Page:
I've been quiet on this blog for a little while. Sure some of that is life getting in the way, but when I've had my personal laptop most of that time has been spent working on a new Slack application. What that's meant is that I've been using my own Slack NuGet package intensively and there are a few things about it that are starting to niggle me a little.

That's okay, it's open source, I can make changes. But these changes are...larger than usual. There are some fundamentals I want to change. And as happens with larger codebases, there are rules you want to adhere to moving forward.

One such rule is that within Slack there are "Message Blocks". Now these blocks are just regular classes at the moment - but each block has parameters that have to be passed in for it to be valid within a Slack message. So as part of my little revamp I want to make sure that each class has an empty constructor (so it's valid for JSON deserialization) and a "helper" constructor with the required parameters.

Simple - write a few constructors, and I'm done.

Me knowing it isn't good enough

I'm the package author, I just came up with this rule in my head, I know this rule exists, all is right with the world.

Except the package is open source, and I want people to contribute. Having been on the other side of the conversation it can be a little frustrating when you've worked really hard on a pull request, you submit, then you're told about the unwritten rule that it should be structured differently. I don't want that for the people that open this up.

Sure I could update the docs (I really do need to look at a contributing.md file at some point - I really do) but the issue I have with that is that often that's still only looked at once a submission is ready, and that's a little too late.

What I want is for contributors to be told about this while they're coding it, not breaking the build - but definitely as a warning. I need some Roslyn Analyzers!

Adding the analyzer

I'm putting this section in as much for myself as anyone as this was hard to hunt down. When you do Solution->Add New Project->Roslyn Code Analyzer you get a bunch of new projects added to your solution, because it assumes you're adding code fixes, a NuGet package as well as a VSIX for a Visual Studio extension. That's serious overkill for this, I just want something I'm referencing locally to add some warnings. So I remove all the new projects with the exception for the actual Analyzer project.

A screenshot of my Visual Studio projects

And then I need the main project to use the analyzers, which means tweaking its csproj file to add the following project reference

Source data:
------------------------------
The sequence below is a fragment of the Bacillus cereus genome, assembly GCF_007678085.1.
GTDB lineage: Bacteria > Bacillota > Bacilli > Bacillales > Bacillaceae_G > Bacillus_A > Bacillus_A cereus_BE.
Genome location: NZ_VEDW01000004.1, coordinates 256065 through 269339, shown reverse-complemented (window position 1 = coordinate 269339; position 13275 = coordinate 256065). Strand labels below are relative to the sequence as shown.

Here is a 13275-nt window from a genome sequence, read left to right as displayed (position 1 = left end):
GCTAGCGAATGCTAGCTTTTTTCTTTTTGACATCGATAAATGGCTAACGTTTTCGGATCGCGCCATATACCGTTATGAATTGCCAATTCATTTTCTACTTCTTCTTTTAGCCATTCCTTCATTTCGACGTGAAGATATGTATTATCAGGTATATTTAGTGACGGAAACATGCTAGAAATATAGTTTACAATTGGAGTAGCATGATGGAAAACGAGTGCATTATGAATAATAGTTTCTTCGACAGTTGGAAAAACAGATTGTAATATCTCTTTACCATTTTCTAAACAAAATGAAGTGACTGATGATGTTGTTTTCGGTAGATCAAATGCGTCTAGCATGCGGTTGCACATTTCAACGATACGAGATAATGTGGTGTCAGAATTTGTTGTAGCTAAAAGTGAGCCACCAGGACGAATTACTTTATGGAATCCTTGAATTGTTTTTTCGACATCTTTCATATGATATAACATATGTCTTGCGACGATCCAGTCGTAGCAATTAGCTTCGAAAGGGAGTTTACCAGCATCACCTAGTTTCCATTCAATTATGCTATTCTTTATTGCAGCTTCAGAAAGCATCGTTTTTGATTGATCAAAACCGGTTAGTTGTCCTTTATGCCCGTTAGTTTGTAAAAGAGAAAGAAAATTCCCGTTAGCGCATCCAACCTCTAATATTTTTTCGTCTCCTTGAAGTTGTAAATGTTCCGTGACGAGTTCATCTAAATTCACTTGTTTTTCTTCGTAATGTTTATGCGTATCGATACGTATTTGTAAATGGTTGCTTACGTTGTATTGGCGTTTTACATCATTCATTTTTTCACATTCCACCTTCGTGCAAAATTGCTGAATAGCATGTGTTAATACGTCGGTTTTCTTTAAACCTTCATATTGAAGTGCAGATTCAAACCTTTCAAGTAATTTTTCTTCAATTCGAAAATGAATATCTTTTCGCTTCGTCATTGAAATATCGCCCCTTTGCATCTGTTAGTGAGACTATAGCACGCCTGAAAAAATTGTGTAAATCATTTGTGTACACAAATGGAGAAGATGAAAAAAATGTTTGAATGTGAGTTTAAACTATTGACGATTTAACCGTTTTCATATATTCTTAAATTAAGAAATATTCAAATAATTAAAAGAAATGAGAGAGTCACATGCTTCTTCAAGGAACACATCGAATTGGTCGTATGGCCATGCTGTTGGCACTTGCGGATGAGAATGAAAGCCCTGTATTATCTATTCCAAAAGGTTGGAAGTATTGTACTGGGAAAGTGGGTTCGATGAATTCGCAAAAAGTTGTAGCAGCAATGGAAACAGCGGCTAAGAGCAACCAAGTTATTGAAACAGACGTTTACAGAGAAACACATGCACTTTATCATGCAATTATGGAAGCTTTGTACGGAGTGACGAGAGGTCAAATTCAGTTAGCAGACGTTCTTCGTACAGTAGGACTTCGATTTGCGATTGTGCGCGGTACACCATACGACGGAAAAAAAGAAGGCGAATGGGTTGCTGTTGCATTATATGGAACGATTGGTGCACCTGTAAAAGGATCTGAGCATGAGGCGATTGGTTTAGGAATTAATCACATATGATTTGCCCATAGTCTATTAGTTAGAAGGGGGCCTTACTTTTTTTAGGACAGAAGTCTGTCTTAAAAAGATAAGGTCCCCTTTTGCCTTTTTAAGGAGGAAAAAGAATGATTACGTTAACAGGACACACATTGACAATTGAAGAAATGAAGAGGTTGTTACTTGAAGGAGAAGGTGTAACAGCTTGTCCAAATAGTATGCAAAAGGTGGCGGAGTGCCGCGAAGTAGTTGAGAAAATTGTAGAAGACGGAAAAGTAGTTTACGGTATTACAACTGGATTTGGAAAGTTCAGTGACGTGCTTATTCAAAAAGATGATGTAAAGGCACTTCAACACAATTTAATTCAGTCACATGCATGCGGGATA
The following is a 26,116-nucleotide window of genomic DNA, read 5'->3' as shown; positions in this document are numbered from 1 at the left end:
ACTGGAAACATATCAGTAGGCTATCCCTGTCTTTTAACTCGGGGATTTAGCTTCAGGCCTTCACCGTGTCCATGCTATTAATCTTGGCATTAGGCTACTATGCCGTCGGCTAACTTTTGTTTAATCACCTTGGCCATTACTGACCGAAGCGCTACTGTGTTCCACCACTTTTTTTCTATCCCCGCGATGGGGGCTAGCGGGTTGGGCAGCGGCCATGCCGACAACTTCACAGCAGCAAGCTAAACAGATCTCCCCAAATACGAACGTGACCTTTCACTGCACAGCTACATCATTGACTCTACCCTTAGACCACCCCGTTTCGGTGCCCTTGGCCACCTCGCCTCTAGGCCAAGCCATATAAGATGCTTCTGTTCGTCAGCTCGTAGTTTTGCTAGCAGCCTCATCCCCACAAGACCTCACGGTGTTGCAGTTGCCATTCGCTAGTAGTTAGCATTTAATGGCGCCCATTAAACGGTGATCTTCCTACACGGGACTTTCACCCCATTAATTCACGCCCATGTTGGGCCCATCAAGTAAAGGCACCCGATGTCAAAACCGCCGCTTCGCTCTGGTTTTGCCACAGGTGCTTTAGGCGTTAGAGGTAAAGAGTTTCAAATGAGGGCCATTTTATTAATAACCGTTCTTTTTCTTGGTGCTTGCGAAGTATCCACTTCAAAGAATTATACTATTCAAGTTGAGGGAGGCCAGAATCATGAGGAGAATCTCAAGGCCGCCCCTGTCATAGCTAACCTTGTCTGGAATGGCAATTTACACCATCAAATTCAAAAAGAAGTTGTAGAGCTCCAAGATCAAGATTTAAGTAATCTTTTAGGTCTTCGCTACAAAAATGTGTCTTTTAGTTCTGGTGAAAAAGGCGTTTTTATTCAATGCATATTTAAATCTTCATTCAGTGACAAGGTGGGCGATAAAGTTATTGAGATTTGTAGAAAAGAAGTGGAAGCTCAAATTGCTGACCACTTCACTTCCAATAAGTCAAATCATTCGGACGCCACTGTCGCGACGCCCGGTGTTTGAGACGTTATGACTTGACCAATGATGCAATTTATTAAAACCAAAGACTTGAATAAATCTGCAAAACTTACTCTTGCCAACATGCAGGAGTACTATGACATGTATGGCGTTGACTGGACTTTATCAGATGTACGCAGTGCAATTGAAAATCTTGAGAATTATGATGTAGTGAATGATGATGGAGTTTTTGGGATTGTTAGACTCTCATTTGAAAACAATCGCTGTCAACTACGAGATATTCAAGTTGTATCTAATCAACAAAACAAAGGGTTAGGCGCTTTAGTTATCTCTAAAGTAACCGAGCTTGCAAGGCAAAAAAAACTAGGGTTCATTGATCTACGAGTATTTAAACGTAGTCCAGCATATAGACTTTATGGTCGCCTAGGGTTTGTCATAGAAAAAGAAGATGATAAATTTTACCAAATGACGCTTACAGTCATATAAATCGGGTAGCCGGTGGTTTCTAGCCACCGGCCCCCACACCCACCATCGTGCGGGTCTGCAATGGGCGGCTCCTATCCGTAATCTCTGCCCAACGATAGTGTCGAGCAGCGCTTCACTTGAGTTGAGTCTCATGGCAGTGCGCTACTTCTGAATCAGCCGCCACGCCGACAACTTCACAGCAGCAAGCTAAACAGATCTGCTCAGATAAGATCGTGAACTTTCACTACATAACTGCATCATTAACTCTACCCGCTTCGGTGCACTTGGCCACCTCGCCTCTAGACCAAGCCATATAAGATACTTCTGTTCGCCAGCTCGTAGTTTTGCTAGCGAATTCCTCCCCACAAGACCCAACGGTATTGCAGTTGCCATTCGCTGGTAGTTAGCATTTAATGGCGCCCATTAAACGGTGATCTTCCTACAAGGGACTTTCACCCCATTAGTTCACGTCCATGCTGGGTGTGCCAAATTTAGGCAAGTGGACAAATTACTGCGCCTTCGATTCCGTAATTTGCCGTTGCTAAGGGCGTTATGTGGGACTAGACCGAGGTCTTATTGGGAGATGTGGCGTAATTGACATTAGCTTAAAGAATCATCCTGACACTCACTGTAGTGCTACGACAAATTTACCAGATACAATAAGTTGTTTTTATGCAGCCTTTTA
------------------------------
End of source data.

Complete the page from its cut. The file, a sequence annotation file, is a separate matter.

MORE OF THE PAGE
<ProjectReference Include="..\Slack.NetStandard.Analyzers\Slack.NetStandard.Analyzers.csproj"
                      OutputItemType="Analyzer" />

So now anything I raise as a concern through the analyzer will appear when building or working on the main project. Fantastic.

The Rule

So now I have the Roslyn Analyzer project set up, time to actually get it to enforce this rule of mine.

In the analyzer class I alter the Initialize method register an action

public override void Initialize(AnalysisContext context)

    context.RegisterSymbolAction(CheckBlockConstructors, SymbolKind.NamedType);

So CheckBlockConstructors is going to be called each time there's a named type. So first thing for me to do is make sure that method is shortcut if it's called for something that's not a message block class

private static void CheckBlockConstructors(SymbolAnalysisContext context)
    var namedTypeSymbol = (INamedTypeSymbol)context.Symbol;

    if (namedTypeSymbol.TypeKind != TypeKind.Class || 


And now I know I'm dealing with an IMessageBlock, I need to ensure that there are at least two constructors - one of which must be empty for serialization

var constructors = namedTypeSymbol.Constructors;

if (constructors.Length >= 2 && constructors.Any(c => c.Parameters.IsEmpty))

And if I'm still in the method, that means my rule has been broken, and I should warn whoever is editing the code

var incorrectBlockConstructors = Diagnostic.Create(Rule, namedTypeSymbol.Locations[0], namedTypeSymbol.Name);

Good Result

So there we are. Not difficult to be maintained as part of the project, someone can read the code to see what we're checking and why. And then when someone (most likely myself) makes a change in the future and I forget to ensure my own rules are being followed - I get this in Visual Studio

A view of Visual Studio warnings that were generated by the analyzer code

This also has the advantage of making sure the rule in my head makes sense, because if I can't cleanly write an analyzer for it - then maybe it's something that needs a little more thought.